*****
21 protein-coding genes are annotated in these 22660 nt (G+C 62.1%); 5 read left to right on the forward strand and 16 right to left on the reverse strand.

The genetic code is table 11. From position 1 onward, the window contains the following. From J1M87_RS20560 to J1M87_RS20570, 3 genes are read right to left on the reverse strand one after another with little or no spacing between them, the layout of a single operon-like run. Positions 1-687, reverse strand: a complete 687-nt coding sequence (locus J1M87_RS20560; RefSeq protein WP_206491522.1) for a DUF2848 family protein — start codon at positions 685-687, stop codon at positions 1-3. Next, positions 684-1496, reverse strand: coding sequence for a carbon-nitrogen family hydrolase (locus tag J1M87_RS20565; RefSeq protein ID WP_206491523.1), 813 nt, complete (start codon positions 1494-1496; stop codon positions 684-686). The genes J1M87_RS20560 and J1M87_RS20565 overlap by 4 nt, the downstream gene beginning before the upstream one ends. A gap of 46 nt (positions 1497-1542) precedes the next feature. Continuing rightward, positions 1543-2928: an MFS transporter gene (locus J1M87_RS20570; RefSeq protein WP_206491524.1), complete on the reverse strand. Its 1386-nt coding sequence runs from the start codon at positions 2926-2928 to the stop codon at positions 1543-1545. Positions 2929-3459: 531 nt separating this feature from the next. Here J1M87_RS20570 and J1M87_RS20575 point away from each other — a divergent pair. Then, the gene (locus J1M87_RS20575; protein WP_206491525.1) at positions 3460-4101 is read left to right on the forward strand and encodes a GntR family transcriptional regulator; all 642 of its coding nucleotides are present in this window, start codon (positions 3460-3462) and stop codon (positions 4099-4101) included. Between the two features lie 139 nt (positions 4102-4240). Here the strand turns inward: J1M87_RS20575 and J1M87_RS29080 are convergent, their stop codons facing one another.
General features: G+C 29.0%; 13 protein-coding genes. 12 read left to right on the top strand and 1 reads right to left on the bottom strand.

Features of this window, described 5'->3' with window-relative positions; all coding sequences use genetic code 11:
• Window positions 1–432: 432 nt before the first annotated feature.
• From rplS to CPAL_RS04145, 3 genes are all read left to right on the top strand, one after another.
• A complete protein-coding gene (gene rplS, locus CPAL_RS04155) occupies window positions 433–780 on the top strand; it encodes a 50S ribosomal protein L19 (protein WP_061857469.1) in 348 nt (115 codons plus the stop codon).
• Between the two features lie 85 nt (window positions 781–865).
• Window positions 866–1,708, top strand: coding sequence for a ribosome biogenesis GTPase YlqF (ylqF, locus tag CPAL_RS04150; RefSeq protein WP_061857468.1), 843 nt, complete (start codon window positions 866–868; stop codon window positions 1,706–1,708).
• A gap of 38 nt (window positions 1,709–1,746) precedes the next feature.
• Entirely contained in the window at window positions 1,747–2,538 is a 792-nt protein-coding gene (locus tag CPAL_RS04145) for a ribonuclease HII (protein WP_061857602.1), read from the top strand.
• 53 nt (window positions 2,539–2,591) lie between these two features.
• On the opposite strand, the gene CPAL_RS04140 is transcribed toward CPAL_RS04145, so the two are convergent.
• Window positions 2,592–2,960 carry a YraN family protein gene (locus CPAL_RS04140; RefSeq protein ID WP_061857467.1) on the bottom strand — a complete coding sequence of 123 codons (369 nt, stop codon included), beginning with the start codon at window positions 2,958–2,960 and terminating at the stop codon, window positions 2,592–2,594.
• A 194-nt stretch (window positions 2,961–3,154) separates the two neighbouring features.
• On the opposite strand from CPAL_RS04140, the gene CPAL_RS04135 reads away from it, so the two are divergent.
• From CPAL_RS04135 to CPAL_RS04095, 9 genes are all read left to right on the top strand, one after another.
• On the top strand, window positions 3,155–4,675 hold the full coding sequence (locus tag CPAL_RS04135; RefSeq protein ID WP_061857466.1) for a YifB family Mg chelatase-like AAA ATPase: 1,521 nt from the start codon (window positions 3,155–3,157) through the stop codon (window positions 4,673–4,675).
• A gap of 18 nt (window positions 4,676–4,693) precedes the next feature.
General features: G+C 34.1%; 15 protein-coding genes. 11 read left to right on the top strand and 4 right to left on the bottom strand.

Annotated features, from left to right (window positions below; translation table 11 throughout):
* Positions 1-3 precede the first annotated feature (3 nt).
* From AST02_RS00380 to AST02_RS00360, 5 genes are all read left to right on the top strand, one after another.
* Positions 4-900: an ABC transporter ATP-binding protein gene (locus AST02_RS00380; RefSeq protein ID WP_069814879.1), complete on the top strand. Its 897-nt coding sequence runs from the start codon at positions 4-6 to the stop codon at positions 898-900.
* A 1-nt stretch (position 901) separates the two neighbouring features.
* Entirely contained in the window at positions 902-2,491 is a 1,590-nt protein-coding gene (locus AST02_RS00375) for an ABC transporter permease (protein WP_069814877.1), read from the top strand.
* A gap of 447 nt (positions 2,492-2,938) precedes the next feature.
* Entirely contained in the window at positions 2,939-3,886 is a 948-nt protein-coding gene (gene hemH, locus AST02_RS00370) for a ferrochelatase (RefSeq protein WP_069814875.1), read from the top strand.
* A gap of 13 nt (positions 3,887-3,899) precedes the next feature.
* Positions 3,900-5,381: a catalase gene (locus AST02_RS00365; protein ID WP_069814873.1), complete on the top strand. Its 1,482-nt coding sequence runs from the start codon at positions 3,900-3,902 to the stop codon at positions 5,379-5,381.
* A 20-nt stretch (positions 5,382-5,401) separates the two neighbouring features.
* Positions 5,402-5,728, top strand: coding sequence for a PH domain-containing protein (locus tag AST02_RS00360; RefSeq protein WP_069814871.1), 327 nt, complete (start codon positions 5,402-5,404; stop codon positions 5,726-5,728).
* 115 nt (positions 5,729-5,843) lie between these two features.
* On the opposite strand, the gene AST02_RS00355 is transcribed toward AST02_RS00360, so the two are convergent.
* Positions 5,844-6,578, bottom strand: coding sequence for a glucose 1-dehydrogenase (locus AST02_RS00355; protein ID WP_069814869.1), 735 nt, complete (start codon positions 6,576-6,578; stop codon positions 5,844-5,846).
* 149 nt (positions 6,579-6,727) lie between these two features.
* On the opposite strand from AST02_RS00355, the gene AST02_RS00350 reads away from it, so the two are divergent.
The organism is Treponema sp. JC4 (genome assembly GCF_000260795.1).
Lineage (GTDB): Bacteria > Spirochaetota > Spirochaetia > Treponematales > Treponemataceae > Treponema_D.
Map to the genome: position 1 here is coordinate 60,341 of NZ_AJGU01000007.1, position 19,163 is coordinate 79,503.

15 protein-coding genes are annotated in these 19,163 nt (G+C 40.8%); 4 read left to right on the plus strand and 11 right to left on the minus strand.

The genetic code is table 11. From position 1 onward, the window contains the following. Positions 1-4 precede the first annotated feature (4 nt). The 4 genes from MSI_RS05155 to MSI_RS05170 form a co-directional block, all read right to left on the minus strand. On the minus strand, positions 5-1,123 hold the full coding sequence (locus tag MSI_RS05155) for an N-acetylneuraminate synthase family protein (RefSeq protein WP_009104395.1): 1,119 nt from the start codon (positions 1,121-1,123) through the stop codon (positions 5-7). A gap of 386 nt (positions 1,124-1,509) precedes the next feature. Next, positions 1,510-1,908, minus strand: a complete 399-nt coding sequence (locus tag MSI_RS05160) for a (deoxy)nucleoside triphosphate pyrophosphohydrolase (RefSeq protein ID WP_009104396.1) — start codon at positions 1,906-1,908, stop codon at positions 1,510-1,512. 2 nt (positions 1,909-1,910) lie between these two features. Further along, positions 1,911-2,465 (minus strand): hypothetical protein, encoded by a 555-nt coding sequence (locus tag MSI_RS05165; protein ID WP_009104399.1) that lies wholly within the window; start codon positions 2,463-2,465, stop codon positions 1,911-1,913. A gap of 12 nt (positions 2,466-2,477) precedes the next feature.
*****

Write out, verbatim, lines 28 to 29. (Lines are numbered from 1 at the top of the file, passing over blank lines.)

* Entirely contained in the window at positions 2,939-3,886 is a 948-nt protein-coding gene (gene hemH, locus AST02_RS00370) for a ferrochelatase (RefSeq protein WP_069814875.1), read from the top strand.
* A gap of 13 nt (positions 3,887-3,899) precedes the next feature.